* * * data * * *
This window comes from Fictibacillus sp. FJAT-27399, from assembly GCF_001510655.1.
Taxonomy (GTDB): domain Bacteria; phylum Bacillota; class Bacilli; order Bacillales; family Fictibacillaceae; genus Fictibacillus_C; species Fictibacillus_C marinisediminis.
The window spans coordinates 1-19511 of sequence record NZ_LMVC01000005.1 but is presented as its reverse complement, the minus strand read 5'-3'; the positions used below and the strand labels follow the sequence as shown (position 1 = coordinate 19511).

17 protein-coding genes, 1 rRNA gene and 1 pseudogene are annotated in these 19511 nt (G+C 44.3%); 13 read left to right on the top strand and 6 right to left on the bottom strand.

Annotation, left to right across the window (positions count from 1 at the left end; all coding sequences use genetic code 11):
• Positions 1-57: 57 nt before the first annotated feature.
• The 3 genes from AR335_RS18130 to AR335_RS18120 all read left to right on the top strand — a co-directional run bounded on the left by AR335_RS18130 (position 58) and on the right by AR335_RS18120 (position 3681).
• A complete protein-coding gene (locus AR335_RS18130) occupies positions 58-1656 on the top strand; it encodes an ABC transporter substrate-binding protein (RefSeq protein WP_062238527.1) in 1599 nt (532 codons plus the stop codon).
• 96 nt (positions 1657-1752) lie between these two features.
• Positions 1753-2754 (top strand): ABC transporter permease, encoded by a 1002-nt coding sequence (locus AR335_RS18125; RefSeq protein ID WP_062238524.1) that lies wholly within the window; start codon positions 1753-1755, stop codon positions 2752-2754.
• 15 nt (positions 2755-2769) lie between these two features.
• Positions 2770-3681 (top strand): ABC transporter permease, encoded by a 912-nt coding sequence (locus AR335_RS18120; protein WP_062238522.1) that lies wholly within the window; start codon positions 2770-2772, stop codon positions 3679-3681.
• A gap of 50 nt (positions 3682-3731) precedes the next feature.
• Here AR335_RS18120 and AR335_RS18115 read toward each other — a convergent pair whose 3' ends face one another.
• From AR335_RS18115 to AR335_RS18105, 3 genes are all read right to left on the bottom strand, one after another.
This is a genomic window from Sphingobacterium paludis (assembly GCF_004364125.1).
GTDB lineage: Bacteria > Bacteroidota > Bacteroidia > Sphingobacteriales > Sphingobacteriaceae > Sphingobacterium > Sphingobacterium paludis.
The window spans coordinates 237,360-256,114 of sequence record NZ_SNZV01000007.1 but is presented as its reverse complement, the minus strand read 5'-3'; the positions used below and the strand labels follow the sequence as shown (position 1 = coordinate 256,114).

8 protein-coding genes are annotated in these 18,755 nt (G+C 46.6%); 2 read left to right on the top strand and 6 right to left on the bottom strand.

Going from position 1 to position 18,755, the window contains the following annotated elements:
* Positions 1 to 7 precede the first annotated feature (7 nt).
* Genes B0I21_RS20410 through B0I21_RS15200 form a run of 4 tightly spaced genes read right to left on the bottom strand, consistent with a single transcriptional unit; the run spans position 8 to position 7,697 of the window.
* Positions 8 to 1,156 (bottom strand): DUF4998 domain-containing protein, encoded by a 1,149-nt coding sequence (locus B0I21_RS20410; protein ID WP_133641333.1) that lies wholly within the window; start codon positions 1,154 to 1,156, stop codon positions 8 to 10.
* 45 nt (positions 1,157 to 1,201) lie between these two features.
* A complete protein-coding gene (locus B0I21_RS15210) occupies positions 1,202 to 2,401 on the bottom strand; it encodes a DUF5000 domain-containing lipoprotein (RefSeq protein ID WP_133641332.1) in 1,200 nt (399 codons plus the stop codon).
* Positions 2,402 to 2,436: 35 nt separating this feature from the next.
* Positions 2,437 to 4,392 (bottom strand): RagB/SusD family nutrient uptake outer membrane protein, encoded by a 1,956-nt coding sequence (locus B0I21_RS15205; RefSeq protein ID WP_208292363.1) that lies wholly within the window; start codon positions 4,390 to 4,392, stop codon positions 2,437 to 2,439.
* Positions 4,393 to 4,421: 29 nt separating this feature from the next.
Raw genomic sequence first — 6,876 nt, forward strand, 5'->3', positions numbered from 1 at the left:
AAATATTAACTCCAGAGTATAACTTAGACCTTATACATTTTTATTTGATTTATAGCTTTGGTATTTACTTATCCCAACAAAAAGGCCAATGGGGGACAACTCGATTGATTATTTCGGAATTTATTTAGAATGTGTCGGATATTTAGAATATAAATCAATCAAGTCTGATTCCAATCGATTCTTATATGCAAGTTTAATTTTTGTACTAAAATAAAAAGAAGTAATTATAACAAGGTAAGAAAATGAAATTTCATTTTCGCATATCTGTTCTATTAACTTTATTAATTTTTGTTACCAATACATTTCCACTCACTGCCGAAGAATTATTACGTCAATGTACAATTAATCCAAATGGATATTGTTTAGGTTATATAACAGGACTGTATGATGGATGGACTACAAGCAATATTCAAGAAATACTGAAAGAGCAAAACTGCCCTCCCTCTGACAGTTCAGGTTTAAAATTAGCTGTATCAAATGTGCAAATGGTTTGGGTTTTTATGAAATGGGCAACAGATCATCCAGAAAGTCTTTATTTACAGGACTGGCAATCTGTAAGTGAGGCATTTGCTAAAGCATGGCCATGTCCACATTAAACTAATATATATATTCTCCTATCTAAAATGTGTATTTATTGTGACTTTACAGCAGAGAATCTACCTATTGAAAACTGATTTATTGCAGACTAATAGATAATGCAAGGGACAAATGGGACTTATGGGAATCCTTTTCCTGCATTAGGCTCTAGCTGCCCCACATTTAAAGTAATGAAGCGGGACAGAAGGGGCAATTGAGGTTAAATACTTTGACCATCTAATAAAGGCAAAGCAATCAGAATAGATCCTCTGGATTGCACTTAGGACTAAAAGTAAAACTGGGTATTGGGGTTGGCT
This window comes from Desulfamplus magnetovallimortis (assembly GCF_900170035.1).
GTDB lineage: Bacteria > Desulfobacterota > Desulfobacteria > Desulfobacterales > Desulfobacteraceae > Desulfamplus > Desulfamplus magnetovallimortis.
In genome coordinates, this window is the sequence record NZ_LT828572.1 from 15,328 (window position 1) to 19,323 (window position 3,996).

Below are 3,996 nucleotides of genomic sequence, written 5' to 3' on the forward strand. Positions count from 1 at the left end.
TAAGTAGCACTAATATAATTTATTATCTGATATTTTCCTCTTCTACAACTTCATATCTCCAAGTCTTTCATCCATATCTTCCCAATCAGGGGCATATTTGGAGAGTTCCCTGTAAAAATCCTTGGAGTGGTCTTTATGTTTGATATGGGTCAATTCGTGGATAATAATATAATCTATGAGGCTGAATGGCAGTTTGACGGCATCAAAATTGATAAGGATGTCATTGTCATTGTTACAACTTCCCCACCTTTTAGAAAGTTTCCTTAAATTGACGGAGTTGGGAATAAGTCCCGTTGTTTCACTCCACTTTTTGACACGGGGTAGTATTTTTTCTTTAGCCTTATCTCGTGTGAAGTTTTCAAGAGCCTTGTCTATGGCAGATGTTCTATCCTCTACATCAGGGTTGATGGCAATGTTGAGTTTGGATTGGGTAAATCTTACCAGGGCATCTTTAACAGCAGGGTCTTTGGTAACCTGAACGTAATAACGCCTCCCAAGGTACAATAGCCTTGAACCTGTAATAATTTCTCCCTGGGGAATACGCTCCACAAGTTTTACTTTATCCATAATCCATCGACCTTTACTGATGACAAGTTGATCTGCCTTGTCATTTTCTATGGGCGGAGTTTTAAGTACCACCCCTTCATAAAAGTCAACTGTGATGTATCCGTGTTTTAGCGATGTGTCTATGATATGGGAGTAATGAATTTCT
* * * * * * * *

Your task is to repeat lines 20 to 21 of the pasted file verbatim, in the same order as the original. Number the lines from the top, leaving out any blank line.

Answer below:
Going from position 1 to position 18,755, the window contains the following annotated elements:
* Positions 1 to 7 precede the first annotated feature (7 nt).